We lead issue 15.4 of Theory & Event with Mladen Dolar’s essay, “Brecht’s Gesture.” For Dolar, whose concern throughout is the status of ideological thinking and its relation to capitalist society, Brecht’s gesture is a double gesture – at once cynical and ascetic – and oriented to the role of sacrifice in capitalist ideology. Rather than renouncing ideological sacrifice, Dolar argues, Brecht embraces it to the point of a radical self-renunciation thereby dismantling the very structure of ideological subjectivity itself. Brecht’s gesture is a hyper-exaggerating of the basic demands of ideology: sacrifice and self-alienation. The result of such hyper-exaggeration is the annihilation of the subject of ideology through a strategy of being more ideological than ideology.

Alex Livingston’s essay begins with the tectonic shift that caused the 1906 San Francisco earthquake as a site and resource for appreciating William James’ radical empiricism. The earthquake, and James’ response to it, is on Livingston’s reading a crucial event that marks James’ own gravitational shift in liberal ontology. Livingston’s point in the essay is to return to what he calls a “strange agency” that James discovers in his experience of the earthquake so as to reconsider James’ radical empiricist metaphysics as a political metaphysic that moves him away from an atomistic individualism and towards a relational or molecular individualism.

Marco Deseriis’ essay, entitled “Irony and the Politics of Composition in the Philosophy of Franco ‘Bifo’ Berardi,” explores the praxis-oriented role of irony in the media practices and theoretical writings of Franco ‘Bifo’ Berardi. Deseriis shows how Berardi’s emphasis on irony as a political-mediatic technics does not lead to a post-modern cynicism but to a pragmatics of political organization through symbolic disorder. Citing “Baudrillard’s strategy of symbolic death and refusal to signify as especially relevant in times of semiotic inflation and information overload such as the ones we live in,” Deseriis’ essay offers a compelling reflection on the need to think further about the questions of informatics, information overload, and networked political life.

Mario Feit’s contribution slows us down in order to speed us up again. His essay responds to Sheldon Wolin’s challenge that our time is a bad time for democratic politics and for political theory. In doing so Feit turns Wolin’s “What Time is It?” question on its head and asks what is the nature of our affective relation to time as a resource for political action? Feit transmorphs Wolin’s question into a question of the affects of patience and impatience, and the relations of patience and impatience to theoretical reflection and political events. This results in a sustained exploration of the temporal tensions between democratic politics and theoretical reflection in order to consider the forms of politics available to a demotic impatience.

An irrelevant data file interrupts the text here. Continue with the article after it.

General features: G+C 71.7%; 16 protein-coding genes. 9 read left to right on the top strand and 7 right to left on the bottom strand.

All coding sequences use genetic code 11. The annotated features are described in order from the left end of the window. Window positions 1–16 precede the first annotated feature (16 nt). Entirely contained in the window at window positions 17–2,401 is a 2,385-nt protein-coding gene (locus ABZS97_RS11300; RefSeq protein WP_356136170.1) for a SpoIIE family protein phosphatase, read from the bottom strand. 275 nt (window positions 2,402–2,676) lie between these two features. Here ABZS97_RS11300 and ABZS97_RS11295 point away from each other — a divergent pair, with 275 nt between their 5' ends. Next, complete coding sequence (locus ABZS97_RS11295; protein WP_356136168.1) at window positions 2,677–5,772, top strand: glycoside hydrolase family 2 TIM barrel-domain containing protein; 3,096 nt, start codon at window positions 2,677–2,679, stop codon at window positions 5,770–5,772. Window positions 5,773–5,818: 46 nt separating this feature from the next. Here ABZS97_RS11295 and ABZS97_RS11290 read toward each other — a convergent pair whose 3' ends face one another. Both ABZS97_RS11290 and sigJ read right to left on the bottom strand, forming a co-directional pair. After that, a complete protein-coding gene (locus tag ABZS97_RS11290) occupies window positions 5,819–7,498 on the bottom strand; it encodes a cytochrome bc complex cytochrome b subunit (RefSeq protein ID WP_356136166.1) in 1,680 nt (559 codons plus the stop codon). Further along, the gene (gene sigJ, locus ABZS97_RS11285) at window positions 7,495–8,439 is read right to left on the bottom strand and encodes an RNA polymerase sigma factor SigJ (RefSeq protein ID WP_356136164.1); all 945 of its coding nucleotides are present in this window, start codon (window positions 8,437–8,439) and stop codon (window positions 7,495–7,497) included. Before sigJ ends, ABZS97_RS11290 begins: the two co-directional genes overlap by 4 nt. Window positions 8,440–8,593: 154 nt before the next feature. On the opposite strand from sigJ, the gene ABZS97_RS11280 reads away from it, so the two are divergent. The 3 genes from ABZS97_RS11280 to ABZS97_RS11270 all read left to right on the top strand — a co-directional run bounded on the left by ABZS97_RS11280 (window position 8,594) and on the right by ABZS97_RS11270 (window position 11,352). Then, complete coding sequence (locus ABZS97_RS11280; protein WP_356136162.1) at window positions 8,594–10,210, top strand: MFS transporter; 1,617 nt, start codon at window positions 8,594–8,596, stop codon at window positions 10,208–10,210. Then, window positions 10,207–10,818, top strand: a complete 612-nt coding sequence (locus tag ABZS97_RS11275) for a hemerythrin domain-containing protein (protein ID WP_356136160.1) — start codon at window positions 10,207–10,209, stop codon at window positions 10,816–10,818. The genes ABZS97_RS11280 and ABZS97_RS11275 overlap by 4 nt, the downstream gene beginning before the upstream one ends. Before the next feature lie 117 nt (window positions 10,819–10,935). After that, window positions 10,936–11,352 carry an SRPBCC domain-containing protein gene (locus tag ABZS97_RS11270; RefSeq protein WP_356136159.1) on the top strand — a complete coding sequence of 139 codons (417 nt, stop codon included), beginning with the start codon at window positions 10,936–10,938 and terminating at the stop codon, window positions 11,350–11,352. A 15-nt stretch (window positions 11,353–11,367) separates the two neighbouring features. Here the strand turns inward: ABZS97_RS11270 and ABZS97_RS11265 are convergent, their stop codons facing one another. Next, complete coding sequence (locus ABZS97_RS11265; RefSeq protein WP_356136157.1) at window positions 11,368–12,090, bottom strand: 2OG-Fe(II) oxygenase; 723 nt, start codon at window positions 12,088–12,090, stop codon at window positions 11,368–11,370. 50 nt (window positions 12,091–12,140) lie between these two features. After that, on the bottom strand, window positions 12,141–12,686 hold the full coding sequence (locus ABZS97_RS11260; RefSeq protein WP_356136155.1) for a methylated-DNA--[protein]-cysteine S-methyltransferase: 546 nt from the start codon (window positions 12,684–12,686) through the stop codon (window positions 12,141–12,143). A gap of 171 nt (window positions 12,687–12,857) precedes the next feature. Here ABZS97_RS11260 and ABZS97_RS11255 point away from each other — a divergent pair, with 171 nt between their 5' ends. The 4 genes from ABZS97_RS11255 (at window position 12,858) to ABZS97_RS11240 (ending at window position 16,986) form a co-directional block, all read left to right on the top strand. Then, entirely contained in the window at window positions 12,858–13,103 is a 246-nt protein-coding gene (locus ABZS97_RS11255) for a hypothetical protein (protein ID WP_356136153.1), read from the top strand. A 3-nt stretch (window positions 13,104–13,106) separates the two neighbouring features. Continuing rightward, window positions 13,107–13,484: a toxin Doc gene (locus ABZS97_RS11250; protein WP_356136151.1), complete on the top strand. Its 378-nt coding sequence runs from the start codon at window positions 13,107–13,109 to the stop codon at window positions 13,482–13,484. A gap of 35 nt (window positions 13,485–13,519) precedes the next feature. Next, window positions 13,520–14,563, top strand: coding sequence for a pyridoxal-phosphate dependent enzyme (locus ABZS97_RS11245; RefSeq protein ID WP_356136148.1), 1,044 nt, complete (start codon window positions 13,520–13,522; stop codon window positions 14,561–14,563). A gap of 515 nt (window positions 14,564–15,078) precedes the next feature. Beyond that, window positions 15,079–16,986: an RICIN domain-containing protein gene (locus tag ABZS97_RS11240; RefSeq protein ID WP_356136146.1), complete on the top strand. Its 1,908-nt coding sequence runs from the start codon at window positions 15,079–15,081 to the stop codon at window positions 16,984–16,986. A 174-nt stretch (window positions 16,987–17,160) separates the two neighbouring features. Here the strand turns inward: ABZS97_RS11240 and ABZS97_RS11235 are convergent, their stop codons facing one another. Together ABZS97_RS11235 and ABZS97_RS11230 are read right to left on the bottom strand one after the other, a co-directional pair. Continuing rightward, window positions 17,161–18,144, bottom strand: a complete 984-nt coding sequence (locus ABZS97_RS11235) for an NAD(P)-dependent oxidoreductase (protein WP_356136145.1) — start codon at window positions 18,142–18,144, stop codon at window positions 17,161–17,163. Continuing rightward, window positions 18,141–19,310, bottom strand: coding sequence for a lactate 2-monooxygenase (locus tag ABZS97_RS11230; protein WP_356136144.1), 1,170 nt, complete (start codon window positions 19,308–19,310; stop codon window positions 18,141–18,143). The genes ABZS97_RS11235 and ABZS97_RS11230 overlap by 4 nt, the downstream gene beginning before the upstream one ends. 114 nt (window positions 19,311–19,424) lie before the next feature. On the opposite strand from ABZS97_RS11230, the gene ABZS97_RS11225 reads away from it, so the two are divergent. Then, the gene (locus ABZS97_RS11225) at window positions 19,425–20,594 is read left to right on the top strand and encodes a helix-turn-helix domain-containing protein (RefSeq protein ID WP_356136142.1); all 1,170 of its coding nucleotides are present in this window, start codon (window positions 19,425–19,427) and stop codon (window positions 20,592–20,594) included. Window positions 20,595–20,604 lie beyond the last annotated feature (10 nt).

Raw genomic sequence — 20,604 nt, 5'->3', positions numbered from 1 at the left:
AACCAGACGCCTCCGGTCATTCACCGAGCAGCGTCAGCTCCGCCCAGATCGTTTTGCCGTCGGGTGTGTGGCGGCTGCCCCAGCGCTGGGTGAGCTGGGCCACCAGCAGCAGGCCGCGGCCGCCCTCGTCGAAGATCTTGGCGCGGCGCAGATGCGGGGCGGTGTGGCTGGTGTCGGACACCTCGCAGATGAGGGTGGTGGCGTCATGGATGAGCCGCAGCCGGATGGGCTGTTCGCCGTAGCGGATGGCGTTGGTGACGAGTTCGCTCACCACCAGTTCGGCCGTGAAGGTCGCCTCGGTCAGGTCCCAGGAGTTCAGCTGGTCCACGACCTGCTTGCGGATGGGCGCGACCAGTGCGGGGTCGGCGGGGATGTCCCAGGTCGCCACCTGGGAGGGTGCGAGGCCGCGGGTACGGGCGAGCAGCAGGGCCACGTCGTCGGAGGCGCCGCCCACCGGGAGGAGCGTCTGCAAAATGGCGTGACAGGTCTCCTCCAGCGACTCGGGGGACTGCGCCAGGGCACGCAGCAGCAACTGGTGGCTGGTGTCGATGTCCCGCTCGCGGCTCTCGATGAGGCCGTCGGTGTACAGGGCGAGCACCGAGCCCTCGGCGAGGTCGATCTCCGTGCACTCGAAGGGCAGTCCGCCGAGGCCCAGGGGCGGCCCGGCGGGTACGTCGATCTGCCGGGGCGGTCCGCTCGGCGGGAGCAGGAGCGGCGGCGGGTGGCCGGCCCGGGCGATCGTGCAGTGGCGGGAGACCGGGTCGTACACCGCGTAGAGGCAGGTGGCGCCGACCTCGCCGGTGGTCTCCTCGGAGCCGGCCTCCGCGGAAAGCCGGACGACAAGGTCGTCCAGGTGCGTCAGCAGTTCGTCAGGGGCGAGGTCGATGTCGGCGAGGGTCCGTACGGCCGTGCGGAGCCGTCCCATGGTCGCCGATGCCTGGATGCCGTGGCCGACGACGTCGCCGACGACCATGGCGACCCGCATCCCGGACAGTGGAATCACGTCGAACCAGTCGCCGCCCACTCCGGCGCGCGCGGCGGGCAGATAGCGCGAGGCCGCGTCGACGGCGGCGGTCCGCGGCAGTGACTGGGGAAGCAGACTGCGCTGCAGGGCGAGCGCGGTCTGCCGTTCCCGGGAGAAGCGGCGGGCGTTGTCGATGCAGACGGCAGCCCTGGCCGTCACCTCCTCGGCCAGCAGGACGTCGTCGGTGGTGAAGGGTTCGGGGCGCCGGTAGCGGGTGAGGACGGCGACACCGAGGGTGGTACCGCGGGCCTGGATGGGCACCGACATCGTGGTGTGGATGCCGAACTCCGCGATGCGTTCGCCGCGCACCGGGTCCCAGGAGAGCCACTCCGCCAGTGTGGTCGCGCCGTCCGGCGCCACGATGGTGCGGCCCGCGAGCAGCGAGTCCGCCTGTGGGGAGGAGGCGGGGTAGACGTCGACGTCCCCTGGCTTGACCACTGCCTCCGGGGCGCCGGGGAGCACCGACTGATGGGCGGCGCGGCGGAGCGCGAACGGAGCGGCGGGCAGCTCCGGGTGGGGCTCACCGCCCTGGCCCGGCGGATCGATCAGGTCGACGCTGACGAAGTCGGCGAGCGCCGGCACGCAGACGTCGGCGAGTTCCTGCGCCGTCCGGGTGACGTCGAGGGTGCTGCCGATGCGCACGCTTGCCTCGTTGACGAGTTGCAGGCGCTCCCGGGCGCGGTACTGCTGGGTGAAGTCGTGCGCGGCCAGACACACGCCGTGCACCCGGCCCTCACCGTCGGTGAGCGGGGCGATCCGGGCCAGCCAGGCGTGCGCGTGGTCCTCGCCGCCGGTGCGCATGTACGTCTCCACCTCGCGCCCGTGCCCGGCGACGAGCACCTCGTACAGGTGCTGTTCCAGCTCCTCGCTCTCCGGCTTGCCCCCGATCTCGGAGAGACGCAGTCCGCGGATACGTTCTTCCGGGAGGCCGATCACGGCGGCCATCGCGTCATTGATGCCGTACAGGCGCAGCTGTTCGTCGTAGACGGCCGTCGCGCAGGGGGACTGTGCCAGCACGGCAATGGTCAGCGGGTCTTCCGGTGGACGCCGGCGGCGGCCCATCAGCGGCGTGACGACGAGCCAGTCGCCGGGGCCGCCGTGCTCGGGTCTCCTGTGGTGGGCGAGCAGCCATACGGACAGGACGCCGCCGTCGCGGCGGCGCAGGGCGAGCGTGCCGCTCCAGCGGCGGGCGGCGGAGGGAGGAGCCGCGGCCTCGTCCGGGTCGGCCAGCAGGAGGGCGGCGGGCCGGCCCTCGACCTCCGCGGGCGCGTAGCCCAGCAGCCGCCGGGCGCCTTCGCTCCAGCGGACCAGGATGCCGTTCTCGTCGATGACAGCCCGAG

Ali Aslam’s essay, “Politics, Out of the Ordinary,” points us to the documentary practices of the Occupy Wall Street movement, both in terms of the physical occupation and the persistent documentation of OWS events. Aslam’s compelling claim is that the OWS practices of documentary relentlessly re-create the ordinary in spectacular terms. The result, Aslam argues, is that the production and dissemination of documentary practices via YouTube, Tumblr, and Twitter generate views of the micro-ordinary in everyday life that would otherwise go unnoted in the face of the current neo-liberal political order.

Issue 15.4 concludes with six book reviews: Kennan Ferguson reviews Peter Sloterdijk’s Bubbles: Spheres I; Nicolae Morar and Colin Koopman review Thomas Lemke’s Biopolitics: An Advanced Introduction; Sammy Badran reviews Danny Hoffman’s The War Machines, Young Men and Violence in Sierra Leone and Liberia; Javier Burdman reviews Rodolphe Gasché’s Europe, or the Infinite Task; Anastasia Tataryn reviews Anne McNevin’s Contesting Citizenship: Irregular Migrants and New Frontiers of the Political; and Matt S. Whitt reviews Frank Ruda’s Hegel’s Rabble: An Investigation into Hegel’s ‘Philosophy of Right.’

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